What is loan-to-value ratio (LTV)?

LTV in mortgage lending expresses the ratio of the loan amount to the appraised property value. Lenders use the LTV to assess the risk associated with a mortgage loan.

The LTV ratio is typically expressed as a percentage and is calculated using the following formula:

LTV Ratio = (Loan Amount ÷ Property Value) x 100

  • Loan amount is the amount you’ll borrow from a lender to purchase a property.
  • Property value can either be the appraised property value or the purchase price.

What is a strong LTV?

Let’s say the property you want to purchase is appraised at $350,000.

You plan to put down $70,000, which is 20% of the home’s value and are approved for a $280,000 mortgage loan.

($280,000 ÷ $350,000) x 100 = 80%

In this example, your LTV would equal 80%.

Most lenders are able to offer the most favorable terms to borrowers with an LTV of no more than 80%, including lower interest rates.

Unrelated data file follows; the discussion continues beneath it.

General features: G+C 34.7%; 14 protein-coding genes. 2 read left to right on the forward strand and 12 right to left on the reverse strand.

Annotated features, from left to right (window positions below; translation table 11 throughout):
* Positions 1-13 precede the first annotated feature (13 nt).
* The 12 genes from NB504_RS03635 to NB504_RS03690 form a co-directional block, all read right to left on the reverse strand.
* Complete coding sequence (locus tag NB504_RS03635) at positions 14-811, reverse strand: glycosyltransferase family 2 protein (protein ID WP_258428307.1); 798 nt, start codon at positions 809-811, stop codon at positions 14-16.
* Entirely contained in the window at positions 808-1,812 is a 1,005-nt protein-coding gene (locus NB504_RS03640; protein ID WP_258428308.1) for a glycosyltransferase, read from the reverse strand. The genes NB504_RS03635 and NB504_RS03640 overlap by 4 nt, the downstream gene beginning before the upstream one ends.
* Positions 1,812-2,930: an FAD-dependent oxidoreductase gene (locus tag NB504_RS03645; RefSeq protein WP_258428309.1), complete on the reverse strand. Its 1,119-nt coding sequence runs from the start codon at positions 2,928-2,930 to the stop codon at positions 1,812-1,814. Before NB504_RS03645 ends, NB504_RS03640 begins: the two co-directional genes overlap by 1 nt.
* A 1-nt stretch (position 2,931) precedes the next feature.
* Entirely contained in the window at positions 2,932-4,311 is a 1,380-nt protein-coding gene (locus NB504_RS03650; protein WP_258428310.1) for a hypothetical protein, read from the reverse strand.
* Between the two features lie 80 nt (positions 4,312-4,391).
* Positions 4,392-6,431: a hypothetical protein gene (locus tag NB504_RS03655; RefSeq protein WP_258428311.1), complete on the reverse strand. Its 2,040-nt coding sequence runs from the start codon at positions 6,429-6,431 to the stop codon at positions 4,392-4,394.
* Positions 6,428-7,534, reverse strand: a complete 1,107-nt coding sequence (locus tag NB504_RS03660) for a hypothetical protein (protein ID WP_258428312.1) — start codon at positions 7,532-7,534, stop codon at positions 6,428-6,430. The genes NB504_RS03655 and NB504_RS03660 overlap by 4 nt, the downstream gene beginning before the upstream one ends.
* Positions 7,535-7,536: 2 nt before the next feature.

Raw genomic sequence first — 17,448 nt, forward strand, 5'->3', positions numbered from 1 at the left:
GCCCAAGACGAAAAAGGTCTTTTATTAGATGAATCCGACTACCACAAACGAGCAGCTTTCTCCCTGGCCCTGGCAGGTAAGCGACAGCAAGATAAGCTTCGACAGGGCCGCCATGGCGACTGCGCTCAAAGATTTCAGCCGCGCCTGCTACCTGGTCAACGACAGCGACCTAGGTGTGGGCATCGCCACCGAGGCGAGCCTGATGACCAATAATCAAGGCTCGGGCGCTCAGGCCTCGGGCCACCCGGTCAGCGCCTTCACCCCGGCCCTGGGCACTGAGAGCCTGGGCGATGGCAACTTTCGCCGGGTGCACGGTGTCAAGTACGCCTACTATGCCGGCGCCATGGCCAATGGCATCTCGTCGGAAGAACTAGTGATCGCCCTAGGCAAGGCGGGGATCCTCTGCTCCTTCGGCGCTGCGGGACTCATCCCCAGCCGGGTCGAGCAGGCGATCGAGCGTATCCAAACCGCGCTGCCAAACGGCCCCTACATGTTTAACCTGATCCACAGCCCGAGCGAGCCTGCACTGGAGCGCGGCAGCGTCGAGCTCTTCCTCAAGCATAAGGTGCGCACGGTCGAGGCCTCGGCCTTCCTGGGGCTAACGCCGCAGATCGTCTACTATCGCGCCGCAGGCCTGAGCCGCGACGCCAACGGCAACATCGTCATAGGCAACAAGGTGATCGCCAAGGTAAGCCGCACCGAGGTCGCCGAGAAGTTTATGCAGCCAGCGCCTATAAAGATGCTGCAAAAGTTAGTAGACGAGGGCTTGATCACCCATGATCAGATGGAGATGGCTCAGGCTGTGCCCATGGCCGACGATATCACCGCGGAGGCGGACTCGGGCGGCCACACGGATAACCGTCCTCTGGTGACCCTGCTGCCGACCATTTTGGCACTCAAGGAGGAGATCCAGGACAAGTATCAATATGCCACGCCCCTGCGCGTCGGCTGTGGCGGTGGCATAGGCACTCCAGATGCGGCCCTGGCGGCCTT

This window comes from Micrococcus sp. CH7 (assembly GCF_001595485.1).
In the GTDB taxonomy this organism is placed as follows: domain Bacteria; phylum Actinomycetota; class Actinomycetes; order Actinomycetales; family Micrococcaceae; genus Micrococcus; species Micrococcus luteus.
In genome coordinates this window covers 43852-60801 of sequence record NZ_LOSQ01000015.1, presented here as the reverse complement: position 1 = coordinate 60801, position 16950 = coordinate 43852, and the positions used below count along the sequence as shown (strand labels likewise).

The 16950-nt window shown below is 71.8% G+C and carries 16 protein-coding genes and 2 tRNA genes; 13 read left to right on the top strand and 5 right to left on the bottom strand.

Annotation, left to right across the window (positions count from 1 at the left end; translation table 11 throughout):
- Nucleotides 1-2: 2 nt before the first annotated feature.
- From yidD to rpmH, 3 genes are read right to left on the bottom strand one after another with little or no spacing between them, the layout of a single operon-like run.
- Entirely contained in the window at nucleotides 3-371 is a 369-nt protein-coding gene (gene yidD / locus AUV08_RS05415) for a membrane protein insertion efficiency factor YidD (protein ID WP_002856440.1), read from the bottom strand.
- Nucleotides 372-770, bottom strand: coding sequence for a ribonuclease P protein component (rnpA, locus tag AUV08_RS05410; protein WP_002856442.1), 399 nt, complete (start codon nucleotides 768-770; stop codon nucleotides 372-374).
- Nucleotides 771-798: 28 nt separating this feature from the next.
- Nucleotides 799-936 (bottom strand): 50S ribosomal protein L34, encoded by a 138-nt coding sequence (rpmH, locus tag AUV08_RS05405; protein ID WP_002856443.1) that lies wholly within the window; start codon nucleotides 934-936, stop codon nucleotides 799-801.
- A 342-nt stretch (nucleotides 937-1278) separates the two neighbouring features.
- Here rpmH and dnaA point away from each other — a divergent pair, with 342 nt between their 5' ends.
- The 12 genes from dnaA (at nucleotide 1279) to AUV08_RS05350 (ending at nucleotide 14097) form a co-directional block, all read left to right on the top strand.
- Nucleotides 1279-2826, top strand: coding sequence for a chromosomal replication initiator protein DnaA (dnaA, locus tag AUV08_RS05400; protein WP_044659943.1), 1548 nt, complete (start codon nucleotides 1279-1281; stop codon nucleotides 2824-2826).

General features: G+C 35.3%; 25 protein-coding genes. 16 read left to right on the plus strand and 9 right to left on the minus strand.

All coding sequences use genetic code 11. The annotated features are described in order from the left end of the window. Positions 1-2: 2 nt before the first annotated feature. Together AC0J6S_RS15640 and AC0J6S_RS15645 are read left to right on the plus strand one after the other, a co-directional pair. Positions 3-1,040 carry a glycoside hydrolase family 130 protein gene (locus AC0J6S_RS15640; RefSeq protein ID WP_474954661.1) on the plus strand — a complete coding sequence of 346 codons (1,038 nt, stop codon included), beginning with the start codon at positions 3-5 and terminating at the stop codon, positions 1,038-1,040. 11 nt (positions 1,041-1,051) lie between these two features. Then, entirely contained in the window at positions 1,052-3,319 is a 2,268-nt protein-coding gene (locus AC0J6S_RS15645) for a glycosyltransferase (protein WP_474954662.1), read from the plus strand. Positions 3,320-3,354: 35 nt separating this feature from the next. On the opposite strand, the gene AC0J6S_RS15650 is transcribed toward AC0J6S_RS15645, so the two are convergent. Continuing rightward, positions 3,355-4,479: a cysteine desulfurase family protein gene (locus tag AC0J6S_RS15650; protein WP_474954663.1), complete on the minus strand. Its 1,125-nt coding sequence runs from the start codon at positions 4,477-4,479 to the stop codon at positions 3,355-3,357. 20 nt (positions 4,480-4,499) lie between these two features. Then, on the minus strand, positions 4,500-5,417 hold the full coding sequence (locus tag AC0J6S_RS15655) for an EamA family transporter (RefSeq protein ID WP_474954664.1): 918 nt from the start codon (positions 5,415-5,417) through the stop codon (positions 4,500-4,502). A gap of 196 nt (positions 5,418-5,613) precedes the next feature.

Borrowers can still get approved with a higher LTV, but they may have a higher interest rate.

In addition, borrowers may be required to purchase private mortgage insurance (PMI) if applying for a conventional loan or pay mortgage insurance premiums (MIP) if the loan is an FHA loan.

How are DSCR and LTV connected?

DSCR and LTV both assess the risk associated with a mortgage or real estate investment.

They don’t measure the same thing, but they provide complementary information to a lender about the risk.

High DSCR, low LTV

For example, in general, a high DSCR and low LTV indicate to a lender that the property will generate enough income to cover the debt (DSCR), and that the borrower has more equity in the property, which reduces the risk for the lender (LTV).

Low DSCR, high LTV

On the other hand, a low DSCR and high LTV indicate a higher risk for the lender because the property may not generate enough income and the lender has to finance a larger portion of the property’s value.

Of course, a borrower can also influence their DSCR and LTV to access more favorable terms, for instance, by raising rent or lowering expenses to improve DSCR or by making a larger down payment to improve their LTV.

What are the key differences between DSCR and LTV in real estate?

DSCR and LTV are focused on entirely different aspects of a property and its financing.